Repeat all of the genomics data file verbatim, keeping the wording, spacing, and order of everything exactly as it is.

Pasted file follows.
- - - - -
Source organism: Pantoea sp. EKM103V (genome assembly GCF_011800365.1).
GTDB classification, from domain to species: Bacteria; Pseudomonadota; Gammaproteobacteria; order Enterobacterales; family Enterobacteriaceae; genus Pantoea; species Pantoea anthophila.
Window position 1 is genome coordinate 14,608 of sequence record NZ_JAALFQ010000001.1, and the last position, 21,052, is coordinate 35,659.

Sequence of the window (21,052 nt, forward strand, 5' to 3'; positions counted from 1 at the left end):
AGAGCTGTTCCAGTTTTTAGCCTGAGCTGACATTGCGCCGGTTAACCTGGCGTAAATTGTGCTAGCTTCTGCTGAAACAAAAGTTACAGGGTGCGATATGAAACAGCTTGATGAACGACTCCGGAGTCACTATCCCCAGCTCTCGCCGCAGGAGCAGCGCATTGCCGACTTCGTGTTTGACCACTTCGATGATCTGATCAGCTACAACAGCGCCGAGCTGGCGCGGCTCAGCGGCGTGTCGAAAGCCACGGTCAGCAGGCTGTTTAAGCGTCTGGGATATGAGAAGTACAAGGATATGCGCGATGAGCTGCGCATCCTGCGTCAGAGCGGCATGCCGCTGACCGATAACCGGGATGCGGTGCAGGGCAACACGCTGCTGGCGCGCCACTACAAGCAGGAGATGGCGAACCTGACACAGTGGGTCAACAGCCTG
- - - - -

Source organism: Pantoea sp. EKM103V (genome assembly GCF_011800365.1).
GTDB classification, from domain to species: Bacteria; Pseudomonadota; Gammaproteobacteria; order Enterobacterales; family Enterobacteriaceae; genus Pantoea; species Pantoea anthophila.
Window position 1 is genome coordinate 14,608 of sequence record NZ_JAALFQ010000001.1, and the last position, 21,052, is coordinate 35,659.

Sequence of the window (21,052 nt, forward strand, 5' to 3'; positions counted from 1 at the left end):
AGAGCTGTTCCAGTTTTTAGCCTGAGCTGACATTGCGCCGGTTAACCTGGCGTAAATTGTGCTAGCTTCTGCTGAAACAAAAGTTACAGGGTGCGATATGAAACAGCTTGATGAACGACTCCGGAGTCACTATCCCCAGCTCTCGCCGCAGGAGCAGCGCATTGCCGACTTCGTGTTTGACCACTTCGATGATCTGATCAGCTACAACAGCGCCGAGCTGGCGCGGCTCAGCGGCGTGTCGAAAGCCACGGTCAGCAGGCTGTTTAAGCGTCTGGGATATGAGAAGTACAAGGATATGCGCGATGAGCTGCGCATCCTGCGTCAGAGCGGCATGCCGCTGACCGATAACCGGGATGCGGTGCAGGGCAACACGCTGCTGGCGCGCCACTACAAGCAGGAGATGGCGAACCTGACACAGTGGGTCAACAGCCTG